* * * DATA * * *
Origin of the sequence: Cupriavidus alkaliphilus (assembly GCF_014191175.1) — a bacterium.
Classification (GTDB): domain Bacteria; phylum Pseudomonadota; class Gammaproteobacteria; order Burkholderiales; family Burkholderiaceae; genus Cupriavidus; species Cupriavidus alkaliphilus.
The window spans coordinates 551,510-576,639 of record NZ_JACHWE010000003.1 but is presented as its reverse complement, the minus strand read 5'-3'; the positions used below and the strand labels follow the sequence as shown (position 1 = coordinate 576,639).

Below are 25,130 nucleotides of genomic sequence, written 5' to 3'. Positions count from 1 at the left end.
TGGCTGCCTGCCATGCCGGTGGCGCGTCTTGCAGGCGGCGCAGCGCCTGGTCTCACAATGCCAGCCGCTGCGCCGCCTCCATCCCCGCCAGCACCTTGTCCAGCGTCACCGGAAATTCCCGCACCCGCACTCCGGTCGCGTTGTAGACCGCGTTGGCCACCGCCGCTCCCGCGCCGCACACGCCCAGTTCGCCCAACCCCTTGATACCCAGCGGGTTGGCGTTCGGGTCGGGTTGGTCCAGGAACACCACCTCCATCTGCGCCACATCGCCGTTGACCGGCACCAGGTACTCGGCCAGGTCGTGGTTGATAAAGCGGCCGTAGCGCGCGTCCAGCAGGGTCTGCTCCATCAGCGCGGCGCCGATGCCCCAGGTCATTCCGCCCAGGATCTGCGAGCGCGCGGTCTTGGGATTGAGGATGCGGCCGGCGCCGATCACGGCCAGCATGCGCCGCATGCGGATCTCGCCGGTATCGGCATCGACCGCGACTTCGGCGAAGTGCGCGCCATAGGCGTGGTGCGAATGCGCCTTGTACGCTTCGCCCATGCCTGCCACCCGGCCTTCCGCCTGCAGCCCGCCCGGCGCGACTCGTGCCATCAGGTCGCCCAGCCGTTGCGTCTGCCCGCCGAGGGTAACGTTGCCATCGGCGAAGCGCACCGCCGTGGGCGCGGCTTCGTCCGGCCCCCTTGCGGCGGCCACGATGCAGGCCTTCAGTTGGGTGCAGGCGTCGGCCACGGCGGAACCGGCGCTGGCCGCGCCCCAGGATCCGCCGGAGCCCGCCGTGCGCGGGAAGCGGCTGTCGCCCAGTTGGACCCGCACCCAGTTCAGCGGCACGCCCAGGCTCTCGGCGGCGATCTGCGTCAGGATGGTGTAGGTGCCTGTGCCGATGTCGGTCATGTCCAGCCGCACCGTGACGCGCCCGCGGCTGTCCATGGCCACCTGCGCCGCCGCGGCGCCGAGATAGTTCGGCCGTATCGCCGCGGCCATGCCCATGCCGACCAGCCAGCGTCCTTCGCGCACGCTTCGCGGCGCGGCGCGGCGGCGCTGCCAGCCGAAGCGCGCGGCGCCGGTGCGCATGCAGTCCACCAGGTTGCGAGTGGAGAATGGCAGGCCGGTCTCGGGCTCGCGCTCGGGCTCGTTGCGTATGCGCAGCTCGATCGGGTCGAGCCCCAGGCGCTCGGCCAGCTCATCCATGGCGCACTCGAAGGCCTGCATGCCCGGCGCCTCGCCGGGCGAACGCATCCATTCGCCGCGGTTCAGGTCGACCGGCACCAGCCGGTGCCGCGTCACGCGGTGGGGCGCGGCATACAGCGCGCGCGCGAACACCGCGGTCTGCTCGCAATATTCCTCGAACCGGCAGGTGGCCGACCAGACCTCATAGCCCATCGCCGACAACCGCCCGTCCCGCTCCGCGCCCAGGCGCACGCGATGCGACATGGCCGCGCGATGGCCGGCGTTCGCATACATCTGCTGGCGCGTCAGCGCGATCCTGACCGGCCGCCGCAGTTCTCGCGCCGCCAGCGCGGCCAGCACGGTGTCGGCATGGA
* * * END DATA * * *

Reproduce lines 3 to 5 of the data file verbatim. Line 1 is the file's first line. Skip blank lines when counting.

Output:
The window spans coordinates 551,510-576,639 of record NZ_JACHWE010000003.1 but is presented as its reverse complement, the minus strand read 5'-3'; the positions used below and the strand labels follow the sequence as shown (position 1 = coordinate 576,639).

Below are 25,130 nucleotides of genomic sequence, written 5' to 3'. Positions count from 1 at the left end.
TGGCTGCCTGCCATGCCGGTGGCGCGTCTTGCAGGCGGCGCAGCGCCTGGTCTCACAATGCCAGCCGCTGCGCCGCCTCCATCCCCGCCAGCACCTTGTCCAGCGTCACCGGAAATTCCCGCACCCGCACTCCGGTCGCGTTGTAGACCGCGTTGGCCACCGCCGCTCCCGCGCCGCACACGCCCAGTTCGCCCAACCCCTTGATACCCAGCGGGTTGGCGTTCGGGTCGGGTTGGTCCAGGAACACCACCTCCATCTGCGCCACATCGCCGTTGACCGGCACCAGGTACTCGGCCAGGTCGTGGTTGATAAAGCGGCCGTAGCGCGCGTCCAGCAGGGTCTGCTCCATCAGCGCGGCGCCGATGCCCCAGGTCATTCCGCCCAGGATCTGCGAGCGCGCGGTCTTGGGATTGAGGATGCGGCCGGCGCCGATCACGGCCAGCATGCGCCGCATGCGGATCTCGCCGGTATCGGCATCGACCGCGACTTCGGCGAAGTGCGCGCCATAGGCGTGGTGCGAATGCGCCTTGTACGCTTCGCCCATGCCTGCCACCCGGCCTTCCGCCTGCAGCCCGCCCGGCGCGACTCGTGCCATCAGGTCGCCCAGCCGTTGCGTCTGCCCGCCGAGGGTAACGTTGCCATCGGCGAAGCGCACCGCCGTGGGCGCGGCTTCGTCCGGCCCCCTTGCGGCGGCCACGATGCAGGCCTTCAGTTGGGTGCAGGCGTCGGCCACGGCGGAACCGGCGCTGGCCGCGCCCCAGGATCCGCCGGAGCCCGCCGTGCGCGGGAAGCGGCTGTCGCCCAGTTGGACCCGCACCCAGTTCAGCGGCACGCCCAGGCTCTCGGCGGCGATCTGCGTCAGGATGGTGTAGGTGCCTGTGCCGATGTCGGTCATGTCCAGCCGCACCGTGACGCGCCCGCGGCTGTCCATGGCCACCTGCGCCGCCGCGGCGCCGAGATAGTTCGGCCGTATCGCCGCGGCCATGCCCATGCCGACCAGCCAGCGTCCTTCGCGCACGCTTCGCGGCGCGGCGCGGCGGCGCTGCCAGCCGAAGCGCGCGGCGCCGGTGCGCATGCAGTCCACCAGGTTGCGAGTGGAGAATGGCAGGCCGGTCTCGGGCTCGCGCTCGGGCTCGTTGCGTATGCGCAGCTCGATCGGGTCGAGCCCCAGGCGCTCGGCCAGCTCATCCATGGCGCACTCGAAGGCCTGCATGCCCGGCGCCTCGCCGGGCGAACGCATCCATTCGCCGCGGTTCAGGTCGACCGGCACCAGCCGGTGCCGCGTCACGCGGTGGGGCGCGGCATACAGCGCGCGCGCGAACACCGCGGTCTGCTCGCAATATTCCTCGAACCGGCAGGTGGCCGACCAGACCTCATAGCCCATCGCCGACAACCGCCCGTCCCGCTCCGCGCCCAGGCGCACGCGATGCGACATGGCCGCGCGATGGCCGGCGTTCGCATACATCTGCTGGCGCGTCAGCGCGATCCTGACCGGCCGCCGCAGTTCTCGCGCCGCCAGCGCGGCCAGCACGGTGTCGGCATGGA